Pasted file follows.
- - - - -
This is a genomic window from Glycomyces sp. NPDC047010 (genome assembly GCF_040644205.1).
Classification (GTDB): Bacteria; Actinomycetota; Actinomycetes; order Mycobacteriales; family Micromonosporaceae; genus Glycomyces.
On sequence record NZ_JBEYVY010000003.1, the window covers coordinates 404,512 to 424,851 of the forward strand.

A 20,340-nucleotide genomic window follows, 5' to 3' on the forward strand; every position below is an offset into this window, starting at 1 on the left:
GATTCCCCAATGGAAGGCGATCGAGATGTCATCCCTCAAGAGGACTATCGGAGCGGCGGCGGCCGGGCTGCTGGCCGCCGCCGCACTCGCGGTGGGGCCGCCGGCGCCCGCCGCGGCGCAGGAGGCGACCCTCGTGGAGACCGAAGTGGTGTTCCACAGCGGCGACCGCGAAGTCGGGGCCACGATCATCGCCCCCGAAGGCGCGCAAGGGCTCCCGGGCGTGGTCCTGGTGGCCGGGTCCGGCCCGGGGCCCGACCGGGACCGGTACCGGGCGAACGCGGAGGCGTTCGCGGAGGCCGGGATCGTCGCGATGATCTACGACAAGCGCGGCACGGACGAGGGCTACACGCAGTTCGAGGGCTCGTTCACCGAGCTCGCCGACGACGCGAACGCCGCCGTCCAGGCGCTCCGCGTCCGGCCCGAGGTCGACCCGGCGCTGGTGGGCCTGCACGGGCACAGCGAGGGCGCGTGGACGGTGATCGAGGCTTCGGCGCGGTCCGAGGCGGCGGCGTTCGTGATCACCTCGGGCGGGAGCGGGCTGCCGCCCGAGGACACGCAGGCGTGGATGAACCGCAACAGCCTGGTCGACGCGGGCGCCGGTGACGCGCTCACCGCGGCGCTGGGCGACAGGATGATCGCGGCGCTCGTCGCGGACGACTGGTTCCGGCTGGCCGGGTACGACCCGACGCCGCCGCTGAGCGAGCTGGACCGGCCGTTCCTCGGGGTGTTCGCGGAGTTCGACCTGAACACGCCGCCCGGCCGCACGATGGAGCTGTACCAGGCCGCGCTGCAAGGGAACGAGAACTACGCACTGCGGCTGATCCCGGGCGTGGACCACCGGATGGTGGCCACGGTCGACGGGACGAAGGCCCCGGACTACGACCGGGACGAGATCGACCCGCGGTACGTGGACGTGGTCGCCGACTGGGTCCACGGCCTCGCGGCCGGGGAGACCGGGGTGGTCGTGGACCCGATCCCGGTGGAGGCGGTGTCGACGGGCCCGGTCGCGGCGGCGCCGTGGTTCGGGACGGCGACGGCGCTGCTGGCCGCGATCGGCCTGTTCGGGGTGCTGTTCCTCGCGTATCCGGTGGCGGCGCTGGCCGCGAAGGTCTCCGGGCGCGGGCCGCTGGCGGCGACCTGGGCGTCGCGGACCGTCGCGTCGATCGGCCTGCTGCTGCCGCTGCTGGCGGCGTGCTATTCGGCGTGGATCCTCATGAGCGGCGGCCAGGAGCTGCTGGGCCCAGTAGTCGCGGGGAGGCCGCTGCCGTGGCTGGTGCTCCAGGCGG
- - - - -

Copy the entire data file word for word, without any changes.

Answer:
This is a genomic window from Glycomyces sp. NPDC047010 (genome assembly GCF_040644205.1).
Classification (GTDB): Bacteria; Actinomycetota; Actinomycetes; order Mycobacteriales; family Micromonosporaceae; genus Glycomyces.
On sequence record NZ_JBEYVY010000003.1, the window covers coordinates 404,512 to 424,851 of the forward strand.

A 20,340-nucleotide genomic window follows, 5' to 3' on the forward strand; every position below is an offset into this window, starting at 1 on the left:
GATTCCCCAATGGAAGGCGATCGAGATGTCATCCCTCAAGAGGACTATCGGAGCGGCGGCGGCCGGGCTGCTGGCCGCCGCCGCACTCGCGGTGGGGCCGCCGGCGCCCGCCGCGGCGCAGGAGGCGACCCTCGTGGAGACCGAAGTGGTGTTCCACAGCGGCGACCGCGAAGTCGGGGCCACGATCATCGCCCCCGAAGGCGCGCAAGGGCTCCCGGGCGTGGTCCTGGTGGCCGGGTCCGGCCCGGGGCCCGACCGGGACCGGTACCGGGCGAACGCGGAGGCGTTCGCGGAGGCCGGGATCGTCGCGATGATCTACGACAAGCGCGGCACGGACGAGGGCTACACGCAGTTCGAGGGCTCGTTCACCGAGCTCGCCGACGACGCGAACGCCGCCGTCCAGGCGCTCCGCGTCCGGCCCGAGGTCGACCCGGCGCTGGTGGGCCTGCACGGGCACAGCGAGGGCGCGTGGACGGTGATCGAGGCTTCGGCGCGGTCCGAGGCGGCGGCGTTCGTGATCACCTCGGGCGGGAGCGGGCTGCCGCCCGAGGACACGCAGGCGTGGATGAACCGCAACAGCCTGGTCGACGCGGGCGCCGGTGACGCGCTCACCGCGGCGCTGGGCGACAGGATGATCGCGGCGCTCGTCGCGGACGACTGGTTCCGGCTGGCCGGGTACGACCCGACGCCGCCGCTGAGCGAGCTGGACCGGCCGTTCCTCGGGGTGTTCGCGGAGTTCGACCTGAACACGCCGCCCGGCCGCACGATGGAGCTGTACCAGGCCGCGCTGCAAGGGAACGAGAACTACGCACTGCGGCTGATCCCGGGCGTGGACCACCGGATGGTGGCCACGGTCGACGGGACGAAGGCCCCGGACTACGACCGGGACGAGATCGACCCGCGGTACGTGGACGTGGTCGCCGACTGGGTCCACGGCCTCGCGGCCGGGGAGACCGGGGTGGTCGTGGACCCGATCCCGGTGGAGGCGGTGTCGACGGGCCCGGTCGCGGCGGCGCCGTGGTTCGGGACGGCGACGGCGCTGCTGGCCGCGATCGGCCTGTTCGGGGTGCTGTTCCTCGCGTATCCGGTGGCGGCGCTGGCCGCGAAGGTCTCCGGGCGCGGGCCGCTGGCGGCGACCTGGGCGTCGCGGACCGTCGCGTCGATCGGCCTGCTGCTGCCGCTGCTGGCGGCGTGCTATTCGGCGTGGATCCTCATGAGCGGCGGCCAGGAGCTGCTGGGCCCAGTAGTCGCGGGGAGGCCGCTGCCGTGGCTGGTGCTCCAGGCGG